You have obviously given this much thought and I thank you for that but your characterization of the 1491s’ videos seems to me to be a bit skewered. In the first video you have young people celebrating their team even if a bit intoxicated. For the most part they seem sincere just uneducated. A young man paid $800.00 for what he thinks are eagle feathers and is taught to ‘Bless’ them by “Apache Mclean” who doesn’t have a drop of Indian blood in him. And all of them in both videos are not honoring their mascot because their mascot is “Swoop” who is a bird. What you don’t seem to get is that dressing up like an Indian, whether for an event like this, a costume party or halloween is as disrespectful to Indians as wearing black face to the same events. In the second video the 1491s pose the question: “Why is it all right to go to any costume party dressed like an Indian but not as Sambo?” The one thing the 1491s were not doing was embarrassing the young woman, that she did herself. But when they asked her if she would do the same thing in black face and she said no, you could see that a seed of thought had been planted, that maybe it wasn’t OK to dress up as an Indian.

    Mike you ask “I think you have raised the question how do we recognize and deal with the past.” And “But I posed what I think is a serious question. How should we recognize the people and process that did so much to shape who and what we are today?” First, quit romanticizing the indians. Second, look in the mirror and accept the fact that every square inch of this country, all of North and South and Central America was stolen from them. That atrocities occurred but more importantly are still, at this very minute occurring. From forcing KXL pipeline over sized equipment through the Nez Perce rez along the two lane highway that follows the LoLo trail that Louis & Clarke stumbled through the Rockies on to allowing a corporation to pipeline the treated sewage water to make snow on a sacred mountain in Arizona for a damned ski resort (swear to God the hoses to the snow making machines leaked and it was yellow) to poisoning the water of the Lakota with tailings from uranium mining to fracking Crow lands for oil and natural gas to the selling of alcohol just outside the Pine Ridge rez in Whiteclay Nebraska, a town of about 70 people that sells 4.6 million cans of beer a year. Realize that every tribe is under attack. Then do something to help even if it is just to sign a petition.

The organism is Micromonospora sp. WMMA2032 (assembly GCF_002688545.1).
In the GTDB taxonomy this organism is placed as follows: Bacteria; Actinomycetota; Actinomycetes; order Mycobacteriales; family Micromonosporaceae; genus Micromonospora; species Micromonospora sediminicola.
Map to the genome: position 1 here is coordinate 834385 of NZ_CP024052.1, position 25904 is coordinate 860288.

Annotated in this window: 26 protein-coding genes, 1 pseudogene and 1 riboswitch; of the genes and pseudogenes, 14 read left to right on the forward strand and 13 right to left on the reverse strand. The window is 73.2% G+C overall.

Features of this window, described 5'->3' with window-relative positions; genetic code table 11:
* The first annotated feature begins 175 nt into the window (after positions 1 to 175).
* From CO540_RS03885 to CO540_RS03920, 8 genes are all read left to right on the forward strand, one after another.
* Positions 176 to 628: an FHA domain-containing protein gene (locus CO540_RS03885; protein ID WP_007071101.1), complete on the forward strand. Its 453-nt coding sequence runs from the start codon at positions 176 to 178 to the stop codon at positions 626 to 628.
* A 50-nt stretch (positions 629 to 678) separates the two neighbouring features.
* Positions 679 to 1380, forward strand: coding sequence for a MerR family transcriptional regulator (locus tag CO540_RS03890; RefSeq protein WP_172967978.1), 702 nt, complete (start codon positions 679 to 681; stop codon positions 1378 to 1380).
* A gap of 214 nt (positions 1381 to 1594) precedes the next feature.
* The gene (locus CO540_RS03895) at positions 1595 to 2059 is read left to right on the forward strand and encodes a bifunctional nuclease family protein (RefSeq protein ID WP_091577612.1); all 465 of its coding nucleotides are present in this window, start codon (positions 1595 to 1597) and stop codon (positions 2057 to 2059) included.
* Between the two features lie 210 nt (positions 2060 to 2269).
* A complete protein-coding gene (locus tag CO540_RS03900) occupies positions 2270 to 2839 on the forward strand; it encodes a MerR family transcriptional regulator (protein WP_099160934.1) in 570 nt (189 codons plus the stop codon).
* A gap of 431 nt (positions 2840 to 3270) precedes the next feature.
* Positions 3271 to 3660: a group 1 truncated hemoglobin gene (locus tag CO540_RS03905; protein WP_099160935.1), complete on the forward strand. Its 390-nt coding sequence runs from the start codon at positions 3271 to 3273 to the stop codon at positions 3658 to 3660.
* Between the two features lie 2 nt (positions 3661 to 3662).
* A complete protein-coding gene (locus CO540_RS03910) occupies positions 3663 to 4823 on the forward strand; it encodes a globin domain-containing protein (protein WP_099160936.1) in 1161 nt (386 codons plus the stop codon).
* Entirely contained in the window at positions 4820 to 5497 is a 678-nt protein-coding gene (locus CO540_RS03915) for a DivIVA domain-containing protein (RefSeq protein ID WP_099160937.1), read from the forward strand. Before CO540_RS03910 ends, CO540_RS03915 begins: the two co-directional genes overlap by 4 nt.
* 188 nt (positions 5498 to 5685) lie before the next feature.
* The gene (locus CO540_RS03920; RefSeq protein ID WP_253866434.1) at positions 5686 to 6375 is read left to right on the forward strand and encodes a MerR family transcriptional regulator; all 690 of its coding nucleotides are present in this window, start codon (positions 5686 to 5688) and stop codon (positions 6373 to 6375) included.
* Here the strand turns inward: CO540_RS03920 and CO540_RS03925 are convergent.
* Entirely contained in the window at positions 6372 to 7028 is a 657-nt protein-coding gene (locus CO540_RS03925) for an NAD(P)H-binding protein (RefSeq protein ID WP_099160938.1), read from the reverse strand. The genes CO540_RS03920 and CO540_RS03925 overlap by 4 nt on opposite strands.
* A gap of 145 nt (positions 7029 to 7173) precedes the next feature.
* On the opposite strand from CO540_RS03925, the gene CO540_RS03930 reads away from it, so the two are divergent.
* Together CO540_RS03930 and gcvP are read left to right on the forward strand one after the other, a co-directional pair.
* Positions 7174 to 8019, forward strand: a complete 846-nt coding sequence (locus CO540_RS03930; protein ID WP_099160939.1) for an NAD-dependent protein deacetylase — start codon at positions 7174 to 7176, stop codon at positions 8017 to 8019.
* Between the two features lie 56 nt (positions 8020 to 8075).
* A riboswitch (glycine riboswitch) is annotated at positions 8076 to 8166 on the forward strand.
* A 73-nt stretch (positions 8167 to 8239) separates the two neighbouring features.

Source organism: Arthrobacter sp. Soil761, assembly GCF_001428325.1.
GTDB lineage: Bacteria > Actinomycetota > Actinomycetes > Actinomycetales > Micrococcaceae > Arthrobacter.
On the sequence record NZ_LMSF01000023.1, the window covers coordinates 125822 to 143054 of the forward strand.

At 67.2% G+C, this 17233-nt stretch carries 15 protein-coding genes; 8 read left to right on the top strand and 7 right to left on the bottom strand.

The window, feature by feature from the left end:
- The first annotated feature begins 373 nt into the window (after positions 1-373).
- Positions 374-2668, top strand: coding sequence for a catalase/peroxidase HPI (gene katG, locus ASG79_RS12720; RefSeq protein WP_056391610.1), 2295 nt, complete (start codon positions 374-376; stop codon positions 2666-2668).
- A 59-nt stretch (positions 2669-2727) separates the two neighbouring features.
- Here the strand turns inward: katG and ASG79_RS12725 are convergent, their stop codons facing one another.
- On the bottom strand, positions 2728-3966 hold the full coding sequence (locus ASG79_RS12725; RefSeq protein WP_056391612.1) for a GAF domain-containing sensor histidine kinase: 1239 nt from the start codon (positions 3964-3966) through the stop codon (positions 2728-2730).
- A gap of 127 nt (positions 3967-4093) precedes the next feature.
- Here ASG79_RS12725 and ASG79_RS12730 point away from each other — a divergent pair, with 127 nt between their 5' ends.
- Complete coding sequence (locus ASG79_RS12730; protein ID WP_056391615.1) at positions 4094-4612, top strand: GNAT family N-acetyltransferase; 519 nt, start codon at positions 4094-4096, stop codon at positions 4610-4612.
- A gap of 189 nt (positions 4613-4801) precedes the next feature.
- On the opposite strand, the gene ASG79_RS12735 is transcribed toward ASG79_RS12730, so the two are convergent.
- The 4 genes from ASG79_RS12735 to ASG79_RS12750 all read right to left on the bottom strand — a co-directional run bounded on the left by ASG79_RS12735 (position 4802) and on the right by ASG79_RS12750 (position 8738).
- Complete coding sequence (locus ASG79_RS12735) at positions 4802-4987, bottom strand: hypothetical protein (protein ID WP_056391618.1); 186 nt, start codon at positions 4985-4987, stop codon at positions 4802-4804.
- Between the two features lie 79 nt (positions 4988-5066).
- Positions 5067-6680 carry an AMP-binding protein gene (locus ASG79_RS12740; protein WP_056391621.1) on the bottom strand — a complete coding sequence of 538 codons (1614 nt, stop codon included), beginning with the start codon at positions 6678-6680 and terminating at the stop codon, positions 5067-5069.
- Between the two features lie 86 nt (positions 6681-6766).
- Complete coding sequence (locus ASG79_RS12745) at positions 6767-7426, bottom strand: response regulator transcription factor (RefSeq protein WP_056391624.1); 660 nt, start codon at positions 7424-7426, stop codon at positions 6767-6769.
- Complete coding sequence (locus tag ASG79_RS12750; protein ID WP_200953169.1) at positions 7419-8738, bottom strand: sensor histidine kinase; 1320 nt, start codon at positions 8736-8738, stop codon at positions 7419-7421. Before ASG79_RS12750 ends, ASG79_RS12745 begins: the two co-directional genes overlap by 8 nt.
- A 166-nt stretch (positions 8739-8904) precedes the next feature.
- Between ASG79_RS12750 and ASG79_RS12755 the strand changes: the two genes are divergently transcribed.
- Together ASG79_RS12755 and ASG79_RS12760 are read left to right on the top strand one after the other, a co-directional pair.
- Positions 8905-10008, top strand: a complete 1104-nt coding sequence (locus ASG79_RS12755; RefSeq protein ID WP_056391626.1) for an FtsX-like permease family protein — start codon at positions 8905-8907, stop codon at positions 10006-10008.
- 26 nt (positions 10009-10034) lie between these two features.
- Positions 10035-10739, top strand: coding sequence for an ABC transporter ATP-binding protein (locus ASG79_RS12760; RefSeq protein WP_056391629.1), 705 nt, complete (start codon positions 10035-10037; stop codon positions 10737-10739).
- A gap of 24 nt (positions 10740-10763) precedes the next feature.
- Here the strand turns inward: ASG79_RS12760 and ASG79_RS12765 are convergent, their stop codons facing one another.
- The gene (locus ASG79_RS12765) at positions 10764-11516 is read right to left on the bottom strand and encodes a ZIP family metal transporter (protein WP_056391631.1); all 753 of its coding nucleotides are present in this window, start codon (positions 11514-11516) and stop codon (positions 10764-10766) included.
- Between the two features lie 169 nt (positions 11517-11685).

But back to the original Denver Boone. I said earlier that the character was based on Daniel Boone who was a treaty breaking, murdering squatter. I’d be mightily ashamed if that was my mascot. And I am ashamed enough to know that we, the people and government of the US, kept not one treaty that we sued for.

    bigfatmike, Nick, Juliet, I challenge you to click on this link then scroll down and LOOK at the issues facing the American Indians today:

    http://bsnorrell.blogspot.com/2013/08/censored-on-us-border-howard-buffetts-6.html#links